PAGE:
When my sisters and I were growing up, my mom saw only two possible life paths for us. We were either going to be bank robbers, or achieve something significant that would get us invited to the White House. There was no average life on the agenda for me. I was going to jail, or having dinner with the President. (Note: In those days, moms hadn’t yet learned to say to their little girls, “Someday you could be President.” The pinnacle of a girl’s achievement was simply being invited to dinner with him.)Mom took great measures to propel us down the path to success. Church three times a week, and heavy Bible memorization, would keep us from robbing banks, while etiquette courses would prepare us for an invitation to the White House. She took Etiquette 101 and 102 at the local college, and then used her knowledge to teach us things like: wait until everyone is served before taking your first bite, start with the outside fork, and don’t use your fingers to fish pickles from the jar.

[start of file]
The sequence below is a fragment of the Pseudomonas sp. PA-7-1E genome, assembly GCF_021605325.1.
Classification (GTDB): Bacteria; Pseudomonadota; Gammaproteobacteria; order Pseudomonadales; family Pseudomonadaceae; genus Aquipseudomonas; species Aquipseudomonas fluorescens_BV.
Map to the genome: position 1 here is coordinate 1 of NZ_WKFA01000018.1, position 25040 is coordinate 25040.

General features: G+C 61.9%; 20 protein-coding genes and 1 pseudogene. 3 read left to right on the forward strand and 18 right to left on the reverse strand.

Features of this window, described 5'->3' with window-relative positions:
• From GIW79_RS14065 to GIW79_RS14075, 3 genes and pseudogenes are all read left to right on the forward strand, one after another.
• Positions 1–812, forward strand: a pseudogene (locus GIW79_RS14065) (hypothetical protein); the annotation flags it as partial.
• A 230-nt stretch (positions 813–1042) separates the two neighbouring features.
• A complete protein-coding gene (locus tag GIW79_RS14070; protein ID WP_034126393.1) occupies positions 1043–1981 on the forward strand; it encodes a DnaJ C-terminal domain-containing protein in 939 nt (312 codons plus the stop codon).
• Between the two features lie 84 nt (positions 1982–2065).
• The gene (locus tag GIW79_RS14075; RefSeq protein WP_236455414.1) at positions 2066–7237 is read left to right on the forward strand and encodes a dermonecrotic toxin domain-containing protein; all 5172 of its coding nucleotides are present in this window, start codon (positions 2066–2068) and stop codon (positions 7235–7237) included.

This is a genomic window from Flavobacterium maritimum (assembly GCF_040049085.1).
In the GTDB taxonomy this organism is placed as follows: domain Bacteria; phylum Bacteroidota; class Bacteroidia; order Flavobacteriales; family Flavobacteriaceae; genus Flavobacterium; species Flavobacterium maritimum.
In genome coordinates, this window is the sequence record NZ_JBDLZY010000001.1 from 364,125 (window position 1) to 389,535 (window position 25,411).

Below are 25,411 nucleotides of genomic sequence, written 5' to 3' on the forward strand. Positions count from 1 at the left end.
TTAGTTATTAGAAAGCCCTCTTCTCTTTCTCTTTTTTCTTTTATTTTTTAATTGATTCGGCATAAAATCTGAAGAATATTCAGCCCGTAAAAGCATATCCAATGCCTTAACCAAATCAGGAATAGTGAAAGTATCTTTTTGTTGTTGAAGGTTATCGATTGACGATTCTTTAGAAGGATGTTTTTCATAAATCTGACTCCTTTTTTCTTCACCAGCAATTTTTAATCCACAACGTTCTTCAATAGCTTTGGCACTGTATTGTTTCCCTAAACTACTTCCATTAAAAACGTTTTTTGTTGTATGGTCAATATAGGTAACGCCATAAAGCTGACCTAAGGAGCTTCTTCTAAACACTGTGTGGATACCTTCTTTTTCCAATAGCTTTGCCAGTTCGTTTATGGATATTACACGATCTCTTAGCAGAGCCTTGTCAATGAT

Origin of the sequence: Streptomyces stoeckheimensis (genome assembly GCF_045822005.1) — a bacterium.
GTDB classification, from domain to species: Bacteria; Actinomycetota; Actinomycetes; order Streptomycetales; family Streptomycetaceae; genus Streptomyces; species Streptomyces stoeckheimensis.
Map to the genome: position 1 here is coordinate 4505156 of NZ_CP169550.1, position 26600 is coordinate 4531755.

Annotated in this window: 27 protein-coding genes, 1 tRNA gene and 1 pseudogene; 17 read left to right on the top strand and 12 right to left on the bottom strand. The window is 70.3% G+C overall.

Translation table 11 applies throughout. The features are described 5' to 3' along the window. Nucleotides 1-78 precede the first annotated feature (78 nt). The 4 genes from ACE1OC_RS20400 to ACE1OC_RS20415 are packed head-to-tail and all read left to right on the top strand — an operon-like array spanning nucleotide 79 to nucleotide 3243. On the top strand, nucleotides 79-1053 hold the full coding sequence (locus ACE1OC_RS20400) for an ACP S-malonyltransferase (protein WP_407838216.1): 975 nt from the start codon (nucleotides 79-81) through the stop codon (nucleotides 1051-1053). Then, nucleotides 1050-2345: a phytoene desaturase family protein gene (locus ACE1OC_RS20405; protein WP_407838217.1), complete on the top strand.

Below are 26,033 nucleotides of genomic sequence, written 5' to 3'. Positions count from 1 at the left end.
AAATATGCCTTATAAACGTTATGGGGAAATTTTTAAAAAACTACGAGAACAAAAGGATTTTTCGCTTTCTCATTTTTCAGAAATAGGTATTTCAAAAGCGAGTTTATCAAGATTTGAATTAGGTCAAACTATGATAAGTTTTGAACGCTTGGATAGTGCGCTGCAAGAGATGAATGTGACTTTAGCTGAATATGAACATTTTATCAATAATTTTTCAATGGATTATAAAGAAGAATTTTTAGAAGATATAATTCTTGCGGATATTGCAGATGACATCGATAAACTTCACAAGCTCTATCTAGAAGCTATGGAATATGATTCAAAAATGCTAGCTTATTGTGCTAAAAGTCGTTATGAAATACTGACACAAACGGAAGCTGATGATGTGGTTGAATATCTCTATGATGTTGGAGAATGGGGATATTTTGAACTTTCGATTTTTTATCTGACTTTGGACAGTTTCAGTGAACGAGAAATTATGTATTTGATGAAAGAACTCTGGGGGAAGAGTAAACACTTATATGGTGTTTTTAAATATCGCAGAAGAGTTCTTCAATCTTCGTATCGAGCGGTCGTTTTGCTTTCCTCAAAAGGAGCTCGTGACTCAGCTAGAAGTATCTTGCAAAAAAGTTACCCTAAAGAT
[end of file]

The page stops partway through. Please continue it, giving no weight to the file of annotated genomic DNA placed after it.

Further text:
Recently, I realized that all of her hard work and effort didn’t exactly pay off. I attended a dinner two weeks ago that involved sitting at a round table with 11 other people. The problem with a round table is that everything is on a curve, so each place setting sort of blends into the next. I knew my forks and spoons with no problem, but which wine glass was mine? Mom didn’t drink alcohol, so we never learned that one. Of course, by the time you have your second glass, no one cares. And why haven’t they created a new standard for place settings that includes a spot for your cell phone? This was a struggle for everyone at the table.